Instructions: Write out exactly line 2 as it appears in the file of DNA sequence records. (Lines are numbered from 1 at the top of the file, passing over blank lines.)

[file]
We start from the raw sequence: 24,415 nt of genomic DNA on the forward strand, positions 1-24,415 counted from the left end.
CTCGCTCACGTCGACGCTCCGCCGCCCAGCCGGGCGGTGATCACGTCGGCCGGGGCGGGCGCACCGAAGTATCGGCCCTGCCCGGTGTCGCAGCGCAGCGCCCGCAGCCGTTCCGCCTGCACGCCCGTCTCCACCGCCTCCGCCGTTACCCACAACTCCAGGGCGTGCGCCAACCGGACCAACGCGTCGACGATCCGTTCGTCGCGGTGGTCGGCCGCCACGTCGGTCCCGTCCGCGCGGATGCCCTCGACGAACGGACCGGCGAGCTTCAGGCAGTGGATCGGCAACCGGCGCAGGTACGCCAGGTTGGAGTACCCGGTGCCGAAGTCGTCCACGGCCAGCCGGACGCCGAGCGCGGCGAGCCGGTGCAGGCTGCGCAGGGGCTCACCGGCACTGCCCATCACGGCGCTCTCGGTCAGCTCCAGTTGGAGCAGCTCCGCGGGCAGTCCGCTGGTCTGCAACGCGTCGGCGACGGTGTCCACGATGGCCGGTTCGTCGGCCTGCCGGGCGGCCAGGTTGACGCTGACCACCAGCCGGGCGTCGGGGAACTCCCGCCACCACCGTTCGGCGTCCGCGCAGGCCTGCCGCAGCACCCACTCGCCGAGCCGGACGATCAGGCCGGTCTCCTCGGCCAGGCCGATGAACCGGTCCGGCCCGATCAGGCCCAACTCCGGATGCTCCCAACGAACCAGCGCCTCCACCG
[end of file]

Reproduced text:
CTCGCTCACGTCGACGCTCCGCCGCCCAGCCGGGCGGTGATCACGTCGGCCGGGGCGGGCGCACCGAAGTATCGGCCCTGCCCGGTGTCGCAGCGCAGCGCCCGCAGCCGTTCCGCCTGCACGCCCGTCTCCACCGCCTCCGCCGTTACCCACAACTCCAGGGCGTGCGCCAACCGGACCAACGCGTCGACGATCCGTTCGTCGCGGTGGTCGGCCGCCACGTCGGTCCCGTCCGCGCGGATGCCCTCGACGAACGGACCGGCGAGCTTCAGGCAGTGGATCGGCAACCGGCGCAGGTACGCCAGGTTGGAGTACCCGGTGCCGAAGTCGTCCACGGCCAGCCGGACGCCGAGCGCGGCGAGCCGGTGCAGGCTGCGCAGGGGCTCACCGGCACTGCCCATCACGGCGCTCTCGGTCAGCTCCAGTTGGAGCAGCTCCGCGGGCAGTCCGCTGGTCTGCAACGCGTCGGCGACGGTGTCCACGATGGCCGGTTCGTCGGCCTGCCGGGCGGCCAGGTTGACGCTGACCACCAGCCGGGCGTCGGGGAACTCCCGCCACCACCGTTCGGCGTCCGCGCAGGCCTGCCGCAGCACCCACTCGCCGAGCCGGACGATCAGGCCGGTCTCCTCGGCCAGGCCGATGAACCGGTCCGGCCCGATCAGGCCCAACTCCGGATGCTCCCAACGAACCAGCGCCTCCACCG